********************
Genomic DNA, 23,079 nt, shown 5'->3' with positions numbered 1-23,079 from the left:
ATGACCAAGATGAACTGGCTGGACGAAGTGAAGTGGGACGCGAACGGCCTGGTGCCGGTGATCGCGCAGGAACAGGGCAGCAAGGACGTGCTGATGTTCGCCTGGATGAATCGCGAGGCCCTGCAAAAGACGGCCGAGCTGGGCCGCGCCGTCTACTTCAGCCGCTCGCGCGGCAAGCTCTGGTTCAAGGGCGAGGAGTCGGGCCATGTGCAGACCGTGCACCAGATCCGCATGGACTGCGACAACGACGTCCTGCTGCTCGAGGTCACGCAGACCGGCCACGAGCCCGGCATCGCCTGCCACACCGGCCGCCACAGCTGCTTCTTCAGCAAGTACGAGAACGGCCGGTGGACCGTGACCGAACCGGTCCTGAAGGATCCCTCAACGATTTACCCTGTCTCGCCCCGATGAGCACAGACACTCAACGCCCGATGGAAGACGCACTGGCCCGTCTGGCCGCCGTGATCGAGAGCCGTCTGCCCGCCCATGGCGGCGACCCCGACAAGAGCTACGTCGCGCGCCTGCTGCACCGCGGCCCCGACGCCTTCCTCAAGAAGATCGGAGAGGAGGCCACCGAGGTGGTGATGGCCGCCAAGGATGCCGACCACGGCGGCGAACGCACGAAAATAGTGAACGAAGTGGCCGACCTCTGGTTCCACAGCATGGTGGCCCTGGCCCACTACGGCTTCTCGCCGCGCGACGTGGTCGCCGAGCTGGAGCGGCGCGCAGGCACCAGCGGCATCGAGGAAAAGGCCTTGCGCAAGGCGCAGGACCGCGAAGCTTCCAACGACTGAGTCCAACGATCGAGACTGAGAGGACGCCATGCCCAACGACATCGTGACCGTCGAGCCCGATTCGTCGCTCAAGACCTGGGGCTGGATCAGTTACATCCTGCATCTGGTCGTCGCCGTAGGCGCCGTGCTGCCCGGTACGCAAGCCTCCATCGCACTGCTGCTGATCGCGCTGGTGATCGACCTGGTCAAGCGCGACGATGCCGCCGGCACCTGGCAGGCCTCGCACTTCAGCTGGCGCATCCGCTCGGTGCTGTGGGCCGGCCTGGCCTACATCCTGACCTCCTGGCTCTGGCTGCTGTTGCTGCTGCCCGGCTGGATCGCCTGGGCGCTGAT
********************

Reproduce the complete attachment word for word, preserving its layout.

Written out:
Genomic DNA, 23,079 nt, shown 5'->3' with positions numbered 1-23,079 from the left:
ATGACCAAGATGAACTGGCTGGACGAAGTGAAGTGGGACGCGAACGGCCTGGTGCCGGTGATCGCGCAGGAACAGGGCAGCAAGGACGTGCTGATGTTCGCCTGGATGAATCGCGAGGCCCTGCAAAAGACGGCCGAGCTGGGCCGCGCCGTCTACTTCAGCCGCTCGCGCGGCAAGCTCTGGTTCAAGGGCGAGGAGTCGGGCCATGTGCAGACCGTGCACCAGATCCGCATGGACTGCGACAACGACGTCCTGCTGCTCGAGGTCACGCAGACCGGCCACGAGCCCGGCATCGCCTGCCACACCGGCCGCCACAGCTGCTTCTTCAGCAAGTACGAGAACGGCCGGTGGACCGTGACCGAACCGGTCCTGAAGGATCCCTCAACGATTTACCCTGTCTCGCCCCGATGAGCACAGACACTCAACGCCCGATGGAAGACGCACTGGCCCGTCTGGCCGCCGTGATCGAGAGCCGTCTGCCCGCCCATGGCGGCGACCCCGACAAGAGCTACGTCGCGCGCCTGCTGCACCGCGGCCCCGACGCCTTCCTCAAGAAGATCGGAGAGGAGGCCACCGAGGTGGTGATGGCCGCCAAGGATGCCGACCACGGCGGCGAACGCACGAAAATAGTGAACGAAGTGGCCGACCTCTGGTTCCACAGCATGGTGGCCCTGGCCCACTACGGCTTCTCGCCGCGCGACGTGGTCGCCGAGCTGGAGCGGCGCGCAGGCACCAGCGGCATCGAGGAAAAGGCCTTGCGCAAGGCGCAGGACCGCGAAGCTTCCAACGACTGAGTCCAACGATCGAGACTGAGAGGACGCCATGCCCAACGACATCGTGACCGTCGAGCCCGATTCGTCGCTCAAGACCTGGGGCTGGATCAGTTACATCCTGCATCTGGTCGTCGCCGTAGGCGCCGTGCTGCCCGGTACGCAAGCCTCCATCGCACTGCTGCTGATCGCGCTGGTGATCGACCTGGTCAAGCGCGACGATGCCGCCGGCACCTGGCAGGCCTCGCACTTCAGCTGGCGCATCCGCTCGGTGCTGTGGGCCGGCCTGGCCTACATCCTGACCTCCTGGCTCTGGCTGCTGTTGCTGCTGCCCGGCTGGATCGCCTGGGCGCTGAT